This is a story that starts some 5 years ago. While I was teaching at the excellent Maine Media Workshops. I gave a lecture at the wonderful Union Hall which was open to the public, as part of my lecture I showed my 'Descendants' project, where I recreate portraits of famous or notable historic figures with their direct Descendants.
I was enjoying a drink with some of the crew in Gilbert's bar in Portland.
A man walked up to me and said that they had recently discovered the identity and direct descendants of the Mona Lisa, and he knew them.
Perhaps it was the Makers Mark on the rocks or perhaps it just sounded a little too unlikely, but I rather unwisely forgot all about it.
Until some 5 months later, when I was staying with my good friend Jonathan Laurence.
I walked into the same bar and there was a small hint of a glimmer of a recollection that someone had told me the unlikely tale of the the descendants of the Mona Lisa.
Five months on and this nugget of a rumour now intrigued me.
A few clicks on google and I found it was all true.
The descendants of the Mona Lisa, the 15 times great granddaughters of the Mona Lisa to be precise, were in fact two Italian princesses, living in Tuscany.
Lisa and Irina Strozzi who run the world renowned Strozzi winery
I called them, visited them on a couple of occasions and they agreed in principle to take part.
All of this coincided with my move into video and I was convinced it would make a great documentary.
I touted this project around to just about anyone who would listen, but I had no takers.
I looked into the cost of doing it and I decided to leave it.
Then my sister died.
The influence on me was really quite profound, though we were not close, it made me realise that time is truly short and we have very limited time to create and live our dreams.
Inspired by this thought I self funded the project, something that for a long time looked like complete madness, and now perhaps just seems a little crazy.
I put together a team to make the project happen, Lucinda Marland, Lan and Vu Bui, Katherine Holley, Mark Moreve, Jarek 'Aurumlight', Dario Milano, Marie Absolom, Caroline Martini, Nicky Albrectsen and bafta award winning director Norman Stone and Fred Combaneyre great team of people, who would be involved in shooting and producing a documentary in countries all over Europe.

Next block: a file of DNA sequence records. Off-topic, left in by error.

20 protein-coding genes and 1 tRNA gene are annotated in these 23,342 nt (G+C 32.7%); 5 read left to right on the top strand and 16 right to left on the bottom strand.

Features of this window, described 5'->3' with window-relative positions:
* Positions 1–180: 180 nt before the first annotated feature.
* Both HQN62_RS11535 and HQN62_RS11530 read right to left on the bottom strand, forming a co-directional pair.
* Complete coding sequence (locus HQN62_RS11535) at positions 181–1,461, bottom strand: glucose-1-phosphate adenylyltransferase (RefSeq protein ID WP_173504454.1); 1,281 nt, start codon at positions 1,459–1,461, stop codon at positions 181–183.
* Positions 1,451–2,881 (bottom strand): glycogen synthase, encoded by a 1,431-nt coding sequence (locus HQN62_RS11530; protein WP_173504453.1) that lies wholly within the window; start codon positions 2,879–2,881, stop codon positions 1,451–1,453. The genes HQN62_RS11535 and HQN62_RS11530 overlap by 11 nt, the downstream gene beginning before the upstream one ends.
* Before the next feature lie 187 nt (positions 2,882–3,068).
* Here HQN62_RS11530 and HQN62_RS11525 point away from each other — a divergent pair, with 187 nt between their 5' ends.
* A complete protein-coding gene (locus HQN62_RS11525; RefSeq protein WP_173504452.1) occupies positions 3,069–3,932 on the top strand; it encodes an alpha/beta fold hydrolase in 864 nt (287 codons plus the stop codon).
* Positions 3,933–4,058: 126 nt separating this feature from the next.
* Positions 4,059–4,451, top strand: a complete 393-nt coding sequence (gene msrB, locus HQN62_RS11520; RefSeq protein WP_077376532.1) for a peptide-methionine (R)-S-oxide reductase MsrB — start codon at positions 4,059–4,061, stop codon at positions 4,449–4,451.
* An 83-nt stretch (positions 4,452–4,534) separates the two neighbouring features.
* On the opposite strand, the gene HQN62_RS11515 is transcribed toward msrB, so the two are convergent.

I will say right here right now that I had no idea what I was letting myself in for and the truth is the cost spiralled out of control.
More of that later.
First to create the look of 'that' painting it is a matter of building it piece by piece a bit like a jigsaw puzzle, the lighting was going to be key and who else to call on but my good friend David Hobby, David very kindly flew over to the UK and features in a segment of the documentary.
Working together with him and Jarek we unlocked some of the secrets of Leonardo.... well not exactly but we came up with a look that gets us close to the Mona Lisa Renaissance look.
As ever when playing with light it does not work out the way you think it is going to, I reckoned a large Elinchrom Octa bank was going to be the tool for the job but it was not the case at all.
Shooting an Elinchrom head in a small Chimera Softbox shooting through large California Sunbounce scrim gave the look which was closest, with a silky smooth fall off from a single light source that wraps round, similar to a renaissance painting.
The clothes, I worked with historical costumier Pauline Loven who created the costume from scratch, I reckon a few things came to light during this process that was not previously known about the Mona Lisa too.
When people look at the Mona Lisa few consider the chair and yet in terms of the photograph it is very important indeed, if you want to recreate the slightly unusual angle the Mona Lisa is seated you need recreate the chair as loosely as humanely possible.
We turned to craftsman Timothy Aze a craftsman from High Wycombe to recreate the Pozetto chair (Pozetto means little well) using traditional methods, all from drawings by the remarkable Jarek 'Aurumlight'